Neural Coding and Perception of Sound

Course Info

Course Number/Code: HST.723 (Spring 2005)
Course Title: Neural Coding and Perception of Sound
Course Level: Graduate
Offered By: Massachusetts Institute of Technology (MIT)
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Department: Health Sciences and Technology
Course Instructor(s): Prof. Bertrand Delgutte
Prof. M. Christian Brown
Prof. John Guinan, Jr.
Prof. Jennifer Melcher
Prof. Andrew Oxenham
Course Introduction:
Syllabus When you click the Amazon logo to the left of any citation and purchase the book (or other media) from Amazon.com, MIT OpenCourseWare will receive up to 10% of this purchase and any other purchases you make during that visit. This will not increase the cost of your purchase. Links provided are to the US Amazon site, but you can also support OCW through Amazon sites in other regions. Learn more.Who should take the course?

Anyone interested in auditory perception and the underlying neural mechanisms. The course is required for graduate students in the Speech and Hearing Bioscience and Technology Program. It is also appropriate for students in Brain and Cognitive Sciences or Electrical Engineering and Computer Science with an interest in hearing. Some familiarity with peripheral mechanisms of hearing (how the ear works) and biophysics of neurons is expected.

How does the course work?

Much of the learning is done by theme discussions of scientific papers. A block of lectures provides the background for reading the papers in each theme. Students are expected to read all the theme papers, then each paper is presented orally to the class by one student, followed by a discussion. At the end of a theme discussion, students write a report summarizing what they learned from the papers. The course also includes five laboratory exercises providing hands-on experience with neurophysiological, computational, and psychophysical techniques.

Prerequisites (one or more of the following)

HST.714: Acoustics of Speech and HearingHST.721: The Peripheral Auditory SystemHST.541: Quantitative Physiology: Cells and Tissues9.04: Neural Basis of Vision and Audition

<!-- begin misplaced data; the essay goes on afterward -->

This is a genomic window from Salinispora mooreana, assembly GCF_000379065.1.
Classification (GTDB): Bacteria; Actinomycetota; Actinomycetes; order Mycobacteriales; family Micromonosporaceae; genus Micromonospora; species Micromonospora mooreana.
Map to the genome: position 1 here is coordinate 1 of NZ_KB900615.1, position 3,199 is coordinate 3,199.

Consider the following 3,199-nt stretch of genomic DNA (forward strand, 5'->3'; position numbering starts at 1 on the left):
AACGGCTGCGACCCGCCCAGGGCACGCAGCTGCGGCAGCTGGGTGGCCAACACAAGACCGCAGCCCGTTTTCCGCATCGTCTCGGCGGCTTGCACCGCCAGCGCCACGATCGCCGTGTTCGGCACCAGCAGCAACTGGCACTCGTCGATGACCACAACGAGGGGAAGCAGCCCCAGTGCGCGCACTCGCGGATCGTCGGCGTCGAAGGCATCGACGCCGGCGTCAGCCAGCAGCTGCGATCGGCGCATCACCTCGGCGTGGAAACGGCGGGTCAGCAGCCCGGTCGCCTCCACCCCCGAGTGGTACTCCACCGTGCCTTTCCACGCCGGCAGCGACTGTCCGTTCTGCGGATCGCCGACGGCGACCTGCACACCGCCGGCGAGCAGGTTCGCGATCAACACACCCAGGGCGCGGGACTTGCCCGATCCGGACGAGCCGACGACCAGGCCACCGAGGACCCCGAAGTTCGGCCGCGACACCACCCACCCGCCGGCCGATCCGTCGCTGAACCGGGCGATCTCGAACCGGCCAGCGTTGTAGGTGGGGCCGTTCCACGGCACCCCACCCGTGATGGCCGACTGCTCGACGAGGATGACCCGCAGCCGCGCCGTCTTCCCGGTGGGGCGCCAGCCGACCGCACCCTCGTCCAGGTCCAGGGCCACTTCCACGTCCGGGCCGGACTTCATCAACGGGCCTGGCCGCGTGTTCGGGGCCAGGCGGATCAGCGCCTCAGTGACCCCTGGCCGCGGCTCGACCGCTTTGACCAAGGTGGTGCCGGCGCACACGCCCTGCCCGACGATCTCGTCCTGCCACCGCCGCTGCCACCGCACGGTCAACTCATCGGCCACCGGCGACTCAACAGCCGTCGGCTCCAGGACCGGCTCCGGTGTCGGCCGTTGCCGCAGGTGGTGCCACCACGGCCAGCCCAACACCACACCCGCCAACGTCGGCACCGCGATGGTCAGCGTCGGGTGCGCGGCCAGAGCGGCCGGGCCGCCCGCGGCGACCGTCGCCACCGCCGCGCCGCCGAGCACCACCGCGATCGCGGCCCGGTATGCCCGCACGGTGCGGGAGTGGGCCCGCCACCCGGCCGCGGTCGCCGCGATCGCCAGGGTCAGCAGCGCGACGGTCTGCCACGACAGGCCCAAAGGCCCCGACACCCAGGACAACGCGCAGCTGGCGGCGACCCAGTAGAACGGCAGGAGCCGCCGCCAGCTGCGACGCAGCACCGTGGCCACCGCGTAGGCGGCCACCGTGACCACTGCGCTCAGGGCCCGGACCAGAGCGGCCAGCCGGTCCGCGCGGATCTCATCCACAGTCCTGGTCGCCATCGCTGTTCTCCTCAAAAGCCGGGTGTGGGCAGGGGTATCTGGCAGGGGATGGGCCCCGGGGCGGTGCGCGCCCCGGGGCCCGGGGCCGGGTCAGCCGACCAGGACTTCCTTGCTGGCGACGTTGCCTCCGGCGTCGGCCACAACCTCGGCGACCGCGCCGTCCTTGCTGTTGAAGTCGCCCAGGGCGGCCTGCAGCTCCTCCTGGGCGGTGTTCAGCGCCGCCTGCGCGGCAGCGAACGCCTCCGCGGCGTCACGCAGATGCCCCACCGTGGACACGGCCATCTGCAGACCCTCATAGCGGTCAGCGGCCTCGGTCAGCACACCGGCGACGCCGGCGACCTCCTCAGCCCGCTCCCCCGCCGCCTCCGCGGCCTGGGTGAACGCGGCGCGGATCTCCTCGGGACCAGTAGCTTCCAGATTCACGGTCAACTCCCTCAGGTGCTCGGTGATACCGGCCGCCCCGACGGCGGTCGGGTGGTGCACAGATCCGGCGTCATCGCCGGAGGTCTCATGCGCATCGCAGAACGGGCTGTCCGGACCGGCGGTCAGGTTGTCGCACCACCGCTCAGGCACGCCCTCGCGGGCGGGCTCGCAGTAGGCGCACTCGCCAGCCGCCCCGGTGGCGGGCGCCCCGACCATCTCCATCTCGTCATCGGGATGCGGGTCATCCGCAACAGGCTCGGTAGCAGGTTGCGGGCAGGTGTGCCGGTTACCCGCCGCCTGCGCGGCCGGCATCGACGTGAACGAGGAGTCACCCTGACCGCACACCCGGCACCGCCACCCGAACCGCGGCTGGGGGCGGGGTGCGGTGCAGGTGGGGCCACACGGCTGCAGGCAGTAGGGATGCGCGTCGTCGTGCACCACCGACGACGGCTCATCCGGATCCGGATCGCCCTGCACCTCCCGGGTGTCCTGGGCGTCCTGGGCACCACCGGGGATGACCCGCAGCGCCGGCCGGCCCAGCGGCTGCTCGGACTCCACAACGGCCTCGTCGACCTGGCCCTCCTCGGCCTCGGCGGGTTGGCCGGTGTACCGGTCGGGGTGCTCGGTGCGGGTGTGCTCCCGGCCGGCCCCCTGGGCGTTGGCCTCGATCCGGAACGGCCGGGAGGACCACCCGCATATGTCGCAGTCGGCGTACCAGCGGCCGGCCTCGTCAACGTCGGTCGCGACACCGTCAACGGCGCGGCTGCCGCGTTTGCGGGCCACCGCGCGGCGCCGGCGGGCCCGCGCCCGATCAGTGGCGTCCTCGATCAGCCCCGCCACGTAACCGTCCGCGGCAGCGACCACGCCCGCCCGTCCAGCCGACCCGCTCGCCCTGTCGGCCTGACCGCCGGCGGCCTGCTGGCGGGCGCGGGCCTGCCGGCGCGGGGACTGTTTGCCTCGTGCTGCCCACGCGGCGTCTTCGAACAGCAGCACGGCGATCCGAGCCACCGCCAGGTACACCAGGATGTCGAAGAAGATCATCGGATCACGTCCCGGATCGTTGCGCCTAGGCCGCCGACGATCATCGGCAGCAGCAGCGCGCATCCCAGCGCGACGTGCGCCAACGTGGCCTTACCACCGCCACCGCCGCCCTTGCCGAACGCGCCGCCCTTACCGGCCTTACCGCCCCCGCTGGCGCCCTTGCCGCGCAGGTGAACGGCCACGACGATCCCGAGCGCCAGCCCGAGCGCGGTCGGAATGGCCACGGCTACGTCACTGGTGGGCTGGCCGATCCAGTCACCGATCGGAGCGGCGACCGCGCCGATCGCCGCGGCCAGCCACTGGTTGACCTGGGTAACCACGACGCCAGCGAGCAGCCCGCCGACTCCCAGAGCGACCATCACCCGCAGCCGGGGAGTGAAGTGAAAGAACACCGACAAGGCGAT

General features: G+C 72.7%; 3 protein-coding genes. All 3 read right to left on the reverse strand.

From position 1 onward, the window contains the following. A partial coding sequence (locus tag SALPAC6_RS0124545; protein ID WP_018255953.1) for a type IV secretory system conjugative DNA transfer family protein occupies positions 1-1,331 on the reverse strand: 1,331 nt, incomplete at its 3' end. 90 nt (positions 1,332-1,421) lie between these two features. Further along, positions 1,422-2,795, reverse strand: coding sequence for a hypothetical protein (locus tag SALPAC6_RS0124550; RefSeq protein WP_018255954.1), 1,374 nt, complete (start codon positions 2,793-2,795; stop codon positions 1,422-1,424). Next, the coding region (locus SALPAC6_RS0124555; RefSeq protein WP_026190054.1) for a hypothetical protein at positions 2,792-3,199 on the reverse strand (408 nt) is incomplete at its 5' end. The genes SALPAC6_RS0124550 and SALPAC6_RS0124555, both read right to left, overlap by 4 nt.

Recommended Course TextsBasics

Pickles, James O. An Introduction to the Physiology of Hearing. 2nd ed. London, UK: Academic Press, 1988. ISBN: 9780125547543.

Moore, Brian C. J. An Introduction to the Psychology of Hearing. 4th ed. London, UK: Academic Press, 1997. ISBN: 9780125056274.

Psychophysics

Moore, Brian C. J. Hearing (Handbook of Perception and Cognition). 2nd ed. London, UK: Academic Press, 1995. ISBN: 9780125056267.

Yost, William A., Arthur N. Popper, and Richard R. Fay, eds. Human Psychophysics. New York, NY: Springer-Verlag, 1993. ISBN: 9780387978406.

Hartmann, William M. Signals, Sound, and Sensation . Woodbury, NY: AIP Press, 1998. ISBN: 9781563962837.

Peripheral Physiology

Dallos, Peter, Arthur N. Popper, and Richard R. Fay, eds. The Cochlea. 1st ed. New York, NY: Springer-Verlag, 1996. ISBN: 9780387944494.

Geisler, C. Daniel. From Sound to Synapse: Physiology of the Mammalian Ear. New York, NY: Oxford University Press, 1998. ISBN: 9780195100259.

Central Physiology

Ehret, Gunter, and Raymond Romand, eds. The Central Auditory System. New York, NY: Oxford University Press, 1996. ISBN: 9780195096842.

Popper, Arthur N., and Richard R. Fay, eds. The Mammalian Auditory Pathway: Neurophysiology. New York, NY: Springer-Verlag, 1992. ISBN: 0387978017.

Oertel, Donata, Richard R. Fay, and Arthur N. Popper, eds. Integrative Functions in the Mammalian Auditory Pathway. New York, NY: Springer-Verlag, 2002. ISBN: 9780387989037.

Mathematical Models

Hawkins, Harold L., Teresa A. McMullen, and Arthur N. Popper, Richard R. Fay, eds. Auditory Computation. New York, NY: Springer-Verlag, 1995. ISBN: 9780387978437.

Greenberg, Steven, M. Slaney, S. Greenberg, and Malcolm Slaney, eds. Computational Models of Auditory Function. Amsterdam, NL: IOS Press, 2001. ISBN: 9789051994575.

Course Structure

The course is organized by themes forming a coherent set of lectures, laboratory exercises and discussions of scientific papers.

ThemesMasking and frequency selectivityCellular mechanisms in the cochlear nucleusBinaural interactionsPitch and temporal codingNeural maps and plasticityAuditory scene analysis and object formationAssignments and Grading

The assignments in this class consist of 4 written theme discussion reports, 3 written laboratory reports, approximately 3 oral paper presentations, and reading of 25-30 papers. In addition, there will be a final examination. Your overall grade will be based approximately on the following:

Gradings TableACTIVITIESPERCENTAGESFinal Exam30%Written Theme Discussion Reports30%Laboratory Reports25%Oral Paper Presentations and Class Participation15%

Theme discussion reports are due one week after the last discussion session for the theme.

Laboratory reports are due one week after the lab session.

Late assignments will not be accepted.